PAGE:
Hair Today

Hair loss (or alopecia) is a fact of life for more than 35 million men and 21 million women in the US—and, for both, it can be a source of anxiety, stress, and embarrassment. What causes hair loss, and can it be prevented or treated? We spoke with board-certified dermatologist Cindy Hoffman, DO, FAOCD, MBA, who has offices in Yorktown, Carmel, and Hyde Park, to share her expertise.

Q. What are the most common types of hair loss men and women face in their 40s and 50s?

A. Alopecia areata (patches of hair loss, often caused by stress or autoimmune conditions, on the scalp, eyebrows, beard, and other areas); telogen effluvium (temporary thinning of scalp hair triggered by a traumatic event such as pregnancy, surgery, or a major illness); and androgenetic alopecia (male or female pattern baldness due to aging).

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Q. What are the differences between men’s and women’s hair loss?

A. Alopecia areata and telogen effluvium are usually similar in men and women. Androgenetic alopecia may be different. Female pattern baldness occurs as a general thinning over the entire scalp and loss at the crown. Male pattern baldness is characterized by a receding hairline and gradual disappearance of the crown and rest of the scalp.

Q. Are there medications that cause hair loss as a side effect?

A. There are many, including chemotherapy drugs, steroids, thyroid medications, hormone-replacement therapy, nonsteroidal anti-inflammatory treatments, isotretinoin used for acne, antidepressants, antibiotics, high blood-pressure and cholesterol-lowering drugs, birth-control pills, and weight-loss drugs.

Q. Is there anything a man/woman can do if he/she starts to lose hair?

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A. The patient needs to see a dermatologist to find out what the type of hair loss they have and what is causing it. Sometimes blood work is done and/or possibly a biopsy of the area. If blood work is necessary to rule out autoimmune or other illnesses, such as anemia or thyroid disease, the doctor will order tests that may include thyroid-function tests (TFT’s), a complete blood count (CBC), anti-nuclear antibodies (ANA), DHEAS, and testosterone.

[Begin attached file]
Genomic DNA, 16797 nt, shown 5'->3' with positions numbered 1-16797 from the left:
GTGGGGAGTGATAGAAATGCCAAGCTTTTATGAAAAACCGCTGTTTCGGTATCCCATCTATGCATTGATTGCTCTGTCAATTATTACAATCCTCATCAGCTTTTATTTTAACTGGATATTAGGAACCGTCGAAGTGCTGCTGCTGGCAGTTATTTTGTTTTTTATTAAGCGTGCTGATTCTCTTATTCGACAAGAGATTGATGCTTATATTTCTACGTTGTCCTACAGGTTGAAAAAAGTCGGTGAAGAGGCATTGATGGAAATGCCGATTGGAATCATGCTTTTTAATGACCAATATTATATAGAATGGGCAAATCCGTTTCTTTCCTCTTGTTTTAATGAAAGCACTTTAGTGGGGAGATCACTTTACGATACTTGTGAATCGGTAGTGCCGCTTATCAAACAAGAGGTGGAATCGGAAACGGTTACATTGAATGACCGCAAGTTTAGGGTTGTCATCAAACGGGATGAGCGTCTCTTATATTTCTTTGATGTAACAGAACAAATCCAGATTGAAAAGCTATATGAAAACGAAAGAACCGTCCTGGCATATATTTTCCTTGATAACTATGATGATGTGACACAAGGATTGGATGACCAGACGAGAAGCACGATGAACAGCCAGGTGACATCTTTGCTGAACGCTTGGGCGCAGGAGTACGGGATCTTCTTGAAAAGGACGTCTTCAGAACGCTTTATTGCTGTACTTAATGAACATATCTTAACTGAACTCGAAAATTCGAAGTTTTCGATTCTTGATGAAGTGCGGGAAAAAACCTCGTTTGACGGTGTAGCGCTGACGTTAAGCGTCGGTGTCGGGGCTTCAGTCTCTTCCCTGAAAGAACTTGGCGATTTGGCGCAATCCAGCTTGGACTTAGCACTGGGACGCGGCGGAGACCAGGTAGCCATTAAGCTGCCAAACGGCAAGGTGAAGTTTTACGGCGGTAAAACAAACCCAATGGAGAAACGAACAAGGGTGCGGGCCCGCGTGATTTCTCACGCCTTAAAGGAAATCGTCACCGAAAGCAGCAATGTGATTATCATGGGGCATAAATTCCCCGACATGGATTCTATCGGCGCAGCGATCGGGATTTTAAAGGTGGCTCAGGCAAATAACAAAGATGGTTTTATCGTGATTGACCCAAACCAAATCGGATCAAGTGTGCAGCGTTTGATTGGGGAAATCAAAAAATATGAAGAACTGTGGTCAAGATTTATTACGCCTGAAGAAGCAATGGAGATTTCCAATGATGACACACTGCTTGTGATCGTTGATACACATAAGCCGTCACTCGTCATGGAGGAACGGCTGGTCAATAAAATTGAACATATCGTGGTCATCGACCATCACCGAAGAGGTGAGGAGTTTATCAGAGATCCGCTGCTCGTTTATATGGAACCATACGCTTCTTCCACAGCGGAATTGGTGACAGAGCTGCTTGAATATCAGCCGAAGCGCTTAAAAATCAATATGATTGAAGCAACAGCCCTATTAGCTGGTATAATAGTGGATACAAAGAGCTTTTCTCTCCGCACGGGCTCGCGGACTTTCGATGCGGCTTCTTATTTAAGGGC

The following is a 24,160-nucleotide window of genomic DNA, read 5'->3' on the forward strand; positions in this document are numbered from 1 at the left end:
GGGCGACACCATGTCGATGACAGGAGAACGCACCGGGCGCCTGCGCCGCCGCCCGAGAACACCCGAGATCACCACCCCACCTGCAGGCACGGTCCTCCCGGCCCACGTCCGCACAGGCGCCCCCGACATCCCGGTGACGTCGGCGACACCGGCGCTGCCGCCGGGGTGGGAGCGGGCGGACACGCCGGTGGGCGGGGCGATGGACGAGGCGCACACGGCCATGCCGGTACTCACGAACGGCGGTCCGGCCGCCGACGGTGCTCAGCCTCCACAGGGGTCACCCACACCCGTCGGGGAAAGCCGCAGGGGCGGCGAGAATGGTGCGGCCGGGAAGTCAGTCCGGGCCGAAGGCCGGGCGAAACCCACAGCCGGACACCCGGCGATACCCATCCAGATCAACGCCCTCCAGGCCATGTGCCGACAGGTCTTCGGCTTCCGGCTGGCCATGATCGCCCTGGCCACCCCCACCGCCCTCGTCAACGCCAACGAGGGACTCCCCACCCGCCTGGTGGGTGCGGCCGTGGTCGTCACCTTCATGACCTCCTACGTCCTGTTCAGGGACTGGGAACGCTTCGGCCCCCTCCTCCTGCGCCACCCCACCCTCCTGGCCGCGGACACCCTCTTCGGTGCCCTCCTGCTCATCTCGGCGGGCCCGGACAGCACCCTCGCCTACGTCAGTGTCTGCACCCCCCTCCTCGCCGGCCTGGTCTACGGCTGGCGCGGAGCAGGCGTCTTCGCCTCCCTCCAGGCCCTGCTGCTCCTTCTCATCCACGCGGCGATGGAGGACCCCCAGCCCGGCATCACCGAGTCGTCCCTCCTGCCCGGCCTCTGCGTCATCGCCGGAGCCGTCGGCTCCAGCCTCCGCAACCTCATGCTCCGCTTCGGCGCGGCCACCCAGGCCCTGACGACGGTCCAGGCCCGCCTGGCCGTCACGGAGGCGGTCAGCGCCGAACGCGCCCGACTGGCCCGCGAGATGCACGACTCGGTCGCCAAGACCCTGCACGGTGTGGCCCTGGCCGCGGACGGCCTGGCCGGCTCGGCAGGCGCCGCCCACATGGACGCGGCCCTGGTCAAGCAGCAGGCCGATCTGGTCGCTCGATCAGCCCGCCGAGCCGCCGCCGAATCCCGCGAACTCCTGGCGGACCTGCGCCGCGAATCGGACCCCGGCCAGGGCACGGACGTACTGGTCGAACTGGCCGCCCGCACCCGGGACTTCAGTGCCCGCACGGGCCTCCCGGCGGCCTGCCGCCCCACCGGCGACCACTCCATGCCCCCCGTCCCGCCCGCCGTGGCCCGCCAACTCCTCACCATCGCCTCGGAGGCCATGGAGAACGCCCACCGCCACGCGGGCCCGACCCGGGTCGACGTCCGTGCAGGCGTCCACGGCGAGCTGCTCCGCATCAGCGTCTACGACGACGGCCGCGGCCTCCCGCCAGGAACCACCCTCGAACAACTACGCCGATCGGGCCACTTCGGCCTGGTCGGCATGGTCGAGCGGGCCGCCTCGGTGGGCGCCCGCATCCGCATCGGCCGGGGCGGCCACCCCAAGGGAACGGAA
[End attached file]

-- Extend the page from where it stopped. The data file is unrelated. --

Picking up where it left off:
Q. Do over-the-counter treatments work to reverse baldness or restore hair?

A. OTC treatments such as minoxidil (Rogaine) come in 2 percent and 5 percent topical solutions and work for female and male pattern baldness. It mostly stops further hair loss, but a large percentage of patients have actually reported new hair growth. It should be used for at least a year to see the results. 

Q. How about prescription topical treatments?

A. Topical cortisone, progesterone, and tretinoin are used and must be prescribed by a physician. I have a pharmacist who makes a compound for me called Prohair. This product includes different combinations of minoxidil, tretinoin, progesterone, and spironolactone. Hair replacement is also an option, and it does work.

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Q. Are there any supplements or other medications in pill form that work? 

A. Biotin is a vitamin that helps strengthen hair and nails. Spironolactone is a water pill that has some effect on hair growth for women. Finasteride (Propecia) is a pill that can help men with hair loss. These medications do work. They have a higher percentage of helping prevent further hair loss than promoting hair growth, although they do both.


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